Shareholders of JPMorgan Chase & Co. and Citigroup Inc. will get to vote on whether their banks should consider breaking into smaller pieces.

Citigroup included the question in a proxy statement it filed on Wednesday for its annual meeting next month, and the shareholder sponsoring that proposal said he has a similar one slated for the upcoming ballot for JPMorgan's annual meeting.

The shareholder, Bart Naylor, said he hopes the proposals get more votes than the 4 percent he got for a measure last year that called for Bank of America Corp. to break up.

The Citigroup and JPMorgan proposals "are more deferential to the boards in asking them to study the vicissitudes of a breakup," Naylor said in an interview. He hopes proxy advisory firms, which often sway one-third of votes with their recommendations to institutional investors, will back studies by directors even if they won't tell directors to break up the banks.

"These banks are too big to manage," Naylor said.

Citigroup directors opposed Naylor's resolution in Wednesday's filing, noting that the company has undertaken a transformation on its own to become smaller and more efficient. Citigroup has shed more than $500 billion of assets since 2008.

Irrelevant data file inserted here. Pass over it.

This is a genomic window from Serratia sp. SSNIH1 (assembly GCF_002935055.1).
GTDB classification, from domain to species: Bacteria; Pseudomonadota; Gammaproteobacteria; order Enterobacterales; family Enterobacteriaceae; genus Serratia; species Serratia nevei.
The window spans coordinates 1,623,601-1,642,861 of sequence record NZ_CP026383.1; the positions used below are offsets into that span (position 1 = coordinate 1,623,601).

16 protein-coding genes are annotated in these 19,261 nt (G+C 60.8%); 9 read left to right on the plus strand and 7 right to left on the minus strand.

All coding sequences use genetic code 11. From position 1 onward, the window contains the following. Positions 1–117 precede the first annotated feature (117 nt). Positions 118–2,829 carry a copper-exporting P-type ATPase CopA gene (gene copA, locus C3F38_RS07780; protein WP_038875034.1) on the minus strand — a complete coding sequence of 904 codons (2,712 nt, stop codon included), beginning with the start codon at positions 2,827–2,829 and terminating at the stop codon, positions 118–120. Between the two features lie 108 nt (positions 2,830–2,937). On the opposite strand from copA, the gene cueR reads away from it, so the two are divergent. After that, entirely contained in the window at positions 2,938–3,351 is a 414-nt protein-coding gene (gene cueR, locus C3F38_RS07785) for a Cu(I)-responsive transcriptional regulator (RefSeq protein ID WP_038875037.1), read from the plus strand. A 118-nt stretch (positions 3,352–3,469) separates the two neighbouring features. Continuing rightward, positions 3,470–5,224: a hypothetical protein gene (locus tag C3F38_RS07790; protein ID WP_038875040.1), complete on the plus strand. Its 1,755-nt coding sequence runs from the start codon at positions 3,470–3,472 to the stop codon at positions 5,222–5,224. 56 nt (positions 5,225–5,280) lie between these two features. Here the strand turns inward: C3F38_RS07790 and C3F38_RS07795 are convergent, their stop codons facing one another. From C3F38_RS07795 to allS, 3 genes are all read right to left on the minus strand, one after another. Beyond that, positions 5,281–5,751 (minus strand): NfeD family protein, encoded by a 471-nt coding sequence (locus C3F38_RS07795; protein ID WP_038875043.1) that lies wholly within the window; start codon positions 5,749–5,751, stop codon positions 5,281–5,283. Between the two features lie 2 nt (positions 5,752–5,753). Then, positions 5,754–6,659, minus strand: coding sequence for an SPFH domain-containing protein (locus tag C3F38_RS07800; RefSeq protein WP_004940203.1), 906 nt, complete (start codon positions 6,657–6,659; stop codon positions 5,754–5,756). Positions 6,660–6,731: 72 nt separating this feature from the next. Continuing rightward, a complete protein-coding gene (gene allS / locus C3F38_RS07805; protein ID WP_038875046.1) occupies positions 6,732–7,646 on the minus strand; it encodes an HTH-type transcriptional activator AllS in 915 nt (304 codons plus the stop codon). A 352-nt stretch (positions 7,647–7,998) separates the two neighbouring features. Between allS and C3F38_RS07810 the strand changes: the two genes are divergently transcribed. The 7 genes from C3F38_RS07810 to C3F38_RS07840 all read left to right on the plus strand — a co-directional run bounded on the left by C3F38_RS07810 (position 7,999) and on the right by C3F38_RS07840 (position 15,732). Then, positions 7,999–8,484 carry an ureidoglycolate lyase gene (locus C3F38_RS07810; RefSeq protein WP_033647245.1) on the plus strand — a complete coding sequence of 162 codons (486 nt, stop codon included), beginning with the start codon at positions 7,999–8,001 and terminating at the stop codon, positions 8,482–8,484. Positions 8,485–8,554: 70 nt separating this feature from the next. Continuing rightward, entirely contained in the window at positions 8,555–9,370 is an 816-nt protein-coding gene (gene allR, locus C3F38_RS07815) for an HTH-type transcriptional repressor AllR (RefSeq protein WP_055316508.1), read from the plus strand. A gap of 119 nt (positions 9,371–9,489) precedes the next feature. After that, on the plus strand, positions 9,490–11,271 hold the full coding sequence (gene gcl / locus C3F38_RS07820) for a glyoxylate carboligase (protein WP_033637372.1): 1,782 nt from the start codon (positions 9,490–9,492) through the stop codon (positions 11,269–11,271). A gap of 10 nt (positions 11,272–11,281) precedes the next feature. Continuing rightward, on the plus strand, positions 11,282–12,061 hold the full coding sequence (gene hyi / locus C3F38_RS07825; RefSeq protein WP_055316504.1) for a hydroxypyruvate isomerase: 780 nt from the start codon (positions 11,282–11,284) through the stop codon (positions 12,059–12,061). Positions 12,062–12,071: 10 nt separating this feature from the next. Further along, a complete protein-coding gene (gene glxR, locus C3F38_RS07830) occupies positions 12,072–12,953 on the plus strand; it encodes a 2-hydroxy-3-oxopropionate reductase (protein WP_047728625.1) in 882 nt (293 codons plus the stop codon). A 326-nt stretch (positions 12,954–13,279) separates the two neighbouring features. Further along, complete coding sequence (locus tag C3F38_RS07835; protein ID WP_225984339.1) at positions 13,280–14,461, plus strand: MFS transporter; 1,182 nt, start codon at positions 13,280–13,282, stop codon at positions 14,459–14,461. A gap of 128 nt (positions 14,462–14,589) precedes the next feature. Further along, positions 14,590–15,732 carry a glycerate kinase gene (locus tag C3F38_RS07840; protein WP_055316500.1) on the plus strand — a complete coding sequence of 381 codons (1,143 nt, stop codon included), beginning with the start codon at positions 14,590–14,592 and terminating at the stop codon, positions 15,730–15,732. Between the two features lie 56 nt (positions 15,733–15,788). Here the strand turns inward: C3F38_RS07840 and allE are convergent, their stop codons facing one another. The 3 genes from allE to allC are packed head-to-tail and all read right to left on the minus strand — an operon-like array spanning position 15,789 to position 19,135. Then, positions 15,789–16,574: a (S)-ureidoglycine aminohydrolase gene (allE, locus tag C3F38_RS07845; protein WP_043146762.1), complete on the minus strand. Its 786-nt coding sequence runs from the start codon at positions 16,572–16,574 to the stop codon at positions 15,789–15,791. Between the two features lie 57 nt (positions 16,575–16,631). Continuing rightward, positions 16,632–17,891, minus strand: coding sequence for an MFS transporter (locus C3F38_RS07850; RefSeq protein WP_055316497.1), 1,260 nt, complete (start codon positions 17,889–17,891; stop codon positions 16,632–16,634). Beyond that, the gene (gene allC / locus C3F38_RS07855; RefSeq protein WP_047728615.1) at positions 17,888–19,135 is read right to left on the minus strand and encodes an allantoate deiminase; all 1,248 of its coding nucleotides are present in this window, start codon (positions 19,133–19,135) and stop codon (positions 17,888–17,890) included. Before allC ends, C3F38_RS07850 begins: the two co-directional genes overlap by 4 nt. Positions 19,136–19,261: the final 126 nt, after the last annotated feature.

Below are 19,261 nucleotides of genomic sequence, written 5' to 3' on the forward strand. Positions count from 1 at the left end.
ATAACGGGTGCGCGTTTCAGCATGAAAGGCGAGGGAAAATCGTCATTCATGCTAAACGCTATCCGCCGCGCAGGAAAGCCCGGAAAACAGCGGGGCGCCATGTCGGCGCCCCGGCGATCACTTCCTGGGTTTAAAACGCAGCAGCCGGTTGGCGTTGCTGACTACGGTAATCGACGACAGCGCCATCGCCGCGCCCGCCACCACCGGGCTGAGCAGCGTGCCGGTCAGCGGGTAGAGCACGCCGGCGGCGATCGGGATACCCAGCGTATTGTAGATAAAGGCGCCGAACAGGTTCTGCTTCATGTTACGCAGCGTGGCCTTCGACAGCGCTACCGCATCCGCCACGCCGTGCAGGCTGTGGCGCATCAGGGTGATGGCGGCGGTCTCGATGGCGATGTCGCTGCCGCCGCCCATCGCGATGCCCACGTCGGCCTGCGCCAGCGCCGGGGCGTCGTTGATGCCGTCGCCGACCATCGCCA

A JPMorgan spokesman declined to comment on Naylor's proposal. Chief Executive Officer Jamie Dimon has said that JPMorgan is stronger because of its large and diverse businesses.

Naylor said he failed to get a similar measure on the slate for the next Bank of America shareholders meeting because he made a mistake and did not properly certify that he owned shares.

The Wall Street Journal reported earlier on Wednesday that Naylor's proposals would be on the ballots.

The breakup of large banks into smaller ones has been an issue on the U.S. campaign trail.

U.S. Senator Bernie Sanders of Vermont, who has drawn the support of the Democratic Party's populist wing in his run for the party's presidential nomination, has said he would create a "too-big-to-fail list of commercial banks, shadow banks, and insurance companies" and break them up in the first year of his administration.